How to Identify Tomato Plant Diseases

Overview

Tomato plants can get a number of diseases that affect the health of their leaves and fruit. You can prevent some diseases, such as the tobacco mosaic virus, by not allowing tobacco to be used near your plants. You can treat other diseases, such as certain types of wilt and blight, by spraying or treating your plant with home remedies as well as chemicals. You must first learn to identify tomato diseases before you can apply a cure.

Step 1

Look for black or brown circular spots on the lower leaves of your tomato plant. They could indicate a fungal disease called tomato blight. In the later stages of this disease, leaves will die and fall to the ground and fruit will rot on the vine. Mississippi State University Extension suggests spraying blighted plants with 4 parts copper sulfate, 4 parts lime and 50 parts water.

Step 2

Water your tomato plant if it begins to wilt. If watering does not improve its condition, it could have either Fusarium or Verticillium wilt. Both of these fungal diseases commonly enter tomato plants through their roots, then move up into the plant's tissues and prevent water from reaching the leaves. Planting tomato cultivars that have been bred to be resistant to these diseases is the best way to prevent them from occurring.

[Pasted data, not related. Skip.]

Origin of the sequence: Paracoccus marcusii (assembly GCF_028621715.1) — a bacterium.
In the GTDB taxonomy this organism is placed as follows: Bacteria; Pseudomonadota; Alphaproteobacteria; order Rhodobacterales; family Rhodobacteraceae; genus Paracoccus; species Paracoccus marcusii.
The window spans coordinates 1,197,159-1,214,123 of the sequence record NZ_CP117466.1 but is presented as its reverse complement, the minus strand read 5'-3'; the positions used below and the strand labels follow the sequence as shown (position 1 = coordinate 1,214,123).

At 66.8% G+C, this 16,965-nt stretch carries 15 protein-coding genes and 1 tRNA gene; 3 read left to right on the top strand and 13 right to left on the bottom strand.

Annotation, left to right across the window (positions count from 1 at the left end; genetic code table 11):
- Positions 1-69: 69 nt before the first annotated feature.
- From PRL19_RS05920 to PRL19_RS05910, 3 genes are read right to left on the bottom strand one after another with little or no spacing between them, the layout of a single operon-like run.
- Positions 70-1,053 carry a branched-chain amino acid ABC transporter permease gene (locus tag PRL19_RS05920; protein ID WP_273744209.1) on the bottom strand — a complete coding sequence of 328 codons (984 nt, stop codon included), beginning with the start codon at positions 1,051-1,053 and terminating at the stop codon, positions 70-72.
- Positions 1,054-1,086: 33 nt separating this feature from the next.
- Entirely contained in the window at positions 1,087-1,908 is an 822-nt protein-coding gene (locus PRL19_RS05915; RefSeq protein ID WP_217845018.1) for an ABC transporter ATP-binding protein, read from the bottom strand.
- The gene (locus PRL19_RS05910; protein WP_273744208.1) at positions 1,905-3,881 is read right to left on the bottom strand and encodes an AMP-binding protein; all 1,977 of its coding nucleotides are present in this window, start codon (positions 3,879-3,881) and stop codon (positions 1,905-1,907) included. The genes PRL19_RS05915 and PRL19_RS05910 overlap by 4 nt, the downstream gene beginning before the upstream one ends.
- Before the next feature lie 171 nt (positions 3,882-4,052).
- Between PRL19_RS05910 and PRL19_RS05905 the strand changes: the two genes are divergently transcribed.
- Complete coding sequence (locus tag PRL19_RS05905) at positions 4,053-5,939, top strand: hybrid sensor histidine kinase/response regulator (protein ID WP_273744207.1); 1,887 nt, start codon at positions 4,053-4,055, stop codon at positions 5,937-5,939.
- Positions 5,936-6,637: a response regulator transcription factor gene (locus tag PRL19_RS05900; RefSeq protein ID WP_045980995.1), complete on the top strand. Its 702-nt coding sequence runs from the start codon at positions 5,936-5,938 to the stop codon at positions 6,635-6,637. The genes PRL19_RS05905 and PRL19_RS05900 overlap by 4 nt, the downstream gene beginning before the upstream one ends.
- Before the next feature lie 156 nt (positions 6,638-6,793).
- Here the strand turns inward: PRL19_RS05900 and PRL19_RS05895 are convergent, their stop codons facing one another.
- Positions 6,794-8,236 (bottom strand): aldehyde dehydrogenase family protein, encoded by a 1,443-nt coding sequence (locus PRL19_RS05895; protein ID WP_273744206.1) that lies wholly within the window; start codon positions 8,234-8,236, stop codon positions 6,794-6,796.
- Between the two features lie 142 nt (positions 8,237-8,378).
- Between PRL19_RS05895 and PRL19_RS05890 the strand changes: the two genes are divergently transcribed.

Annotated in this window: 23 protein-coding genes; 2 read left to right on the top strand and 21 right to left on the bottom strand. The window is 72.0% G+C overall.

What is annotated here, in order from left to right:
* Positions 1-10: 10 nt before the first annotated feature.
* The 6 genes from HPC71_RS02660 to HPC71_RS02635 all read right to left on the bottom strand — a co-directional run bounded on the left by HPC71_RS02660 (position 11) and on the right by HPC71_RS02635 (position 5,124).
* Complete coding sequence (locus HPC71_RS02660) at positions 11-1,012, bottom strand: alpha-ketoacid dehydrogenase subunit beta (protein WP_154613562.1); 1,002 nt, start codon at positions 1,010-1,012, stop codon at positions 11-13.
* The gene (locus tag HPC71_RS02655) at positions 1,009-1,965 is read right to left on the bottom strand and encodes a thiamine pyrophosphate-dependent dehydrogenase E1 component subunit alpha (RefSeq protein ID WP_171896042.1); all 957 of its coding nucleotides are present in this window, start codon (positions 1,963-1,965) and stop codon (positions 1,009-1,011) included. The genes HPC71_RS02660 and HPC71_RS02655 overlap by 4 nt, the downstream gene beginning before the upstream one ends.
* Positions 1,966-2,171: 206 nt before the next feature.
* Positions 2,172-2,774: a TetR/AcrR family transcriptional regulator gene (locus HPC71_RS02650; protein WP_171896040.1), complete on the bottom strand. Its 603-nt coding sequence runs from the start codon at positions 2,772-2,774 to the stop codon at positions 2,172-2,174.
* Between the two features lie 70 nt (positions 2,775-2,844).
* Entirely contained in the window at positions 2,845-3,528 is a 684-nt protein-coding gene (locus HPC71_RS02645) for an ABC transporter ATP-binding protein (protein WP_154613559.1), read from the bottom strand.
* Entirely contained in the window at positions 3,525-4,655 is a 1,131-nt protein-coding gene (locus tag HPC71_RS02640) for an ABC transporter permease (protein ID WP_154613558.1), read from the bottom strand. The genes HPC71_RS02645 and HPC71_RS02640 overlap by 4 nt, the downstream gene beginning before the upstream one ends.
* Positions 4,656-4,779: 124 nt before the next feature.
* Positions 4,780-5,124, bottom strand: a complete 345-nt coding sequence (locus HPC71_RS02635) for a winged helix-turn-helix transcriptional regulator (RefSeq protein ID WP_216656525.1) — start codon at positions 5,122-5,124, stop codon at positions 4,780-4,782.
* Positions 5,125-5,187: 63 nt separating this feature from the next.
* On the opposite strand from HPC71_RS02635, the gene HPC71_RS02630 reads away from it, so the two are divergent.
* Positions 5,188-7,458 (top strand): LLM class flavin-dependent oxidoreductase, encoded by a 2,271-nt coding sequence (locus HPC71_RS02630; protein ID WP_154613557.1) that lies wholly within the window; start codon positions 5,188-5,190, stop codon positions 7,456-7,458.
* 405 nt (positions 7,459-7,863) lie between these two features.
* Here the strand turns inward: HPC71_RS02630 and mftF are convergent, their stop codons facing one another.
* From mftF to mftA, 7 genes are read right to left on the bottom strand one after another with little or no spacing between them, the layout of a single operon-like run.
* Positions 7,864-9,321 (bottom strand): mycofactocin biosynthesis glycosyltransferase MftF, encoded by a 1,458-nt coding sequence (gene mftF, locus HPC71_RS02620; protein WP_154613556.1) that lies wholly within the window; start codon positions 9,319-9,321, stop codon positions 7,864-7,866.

Step 3

Monitor your tomato plant for leaves that develop a mosaic-like pattern. This condition might indicate the common disease called tobacco mosaic virus. It manifests itself as patches of light green or yellow on the leaves, mixed in with patches of normally colored leaves. It can also affect flowers and fruit and cause stunting of the entire plant. Although tobacco mosaic virus does not often kill a tomato plant, it can seriously affect its ability to produce a good number of quality fruits.

Step 4

Watch for stunted growth of your tomato plant and leaves that curl up and appear puckered. These are symptoms of the tomato leaf curl virus that occurs when whiteflies attack your plant. Controlling this insect by hanging yellow sticky traps around your plant can help. Some varieties of tomatoes are bred to resist this virus.

Step 5

Examine your plant from time to time to determine if it is developing dark spots on its leaves and stems. As the tomato spotted wilt virus progresses, cankers also form. Fruit will develop yellow spots or rings that appear as a mosaic pattern. Thrips cause this disease and both the insect and the disease are very hard to control, according to Colorado State University Extension. Uproot and destroy any plants that are infected.

Things You'll Need

  • Powdered copper sulfate
  • Hydrated lime
  • Sprayer
  • Sticky traps

References

  • Mississippi State University Extension: Plant Pathology Infobytes
  • University of Minnesota Extension: Tomato-Tobacco Mosaic Virus Disease
  • Texas A&M University Extension: Tomato, Part I
  • Colorado State University Extension: Common Tomato Problems
  • AVRDC International Cooperators' Fact Sheet: Tomato Diseases
Keywords: tomato plants, fungal virus, diseases garden

About this Author

Barbara Fahs lives on Hawaii island, where she has created Hi'iaka's Healing Herb Garden. Fahs wrote "Super Simple Guide to Creating Hawaiian Gardens," and has been a professional writer since 1984. She contributes to Big Island Weekly, Ke Ola magazine, GardenGuides and eHow. She earned her B.A. at UCSB and her M.A. from San Jose State University.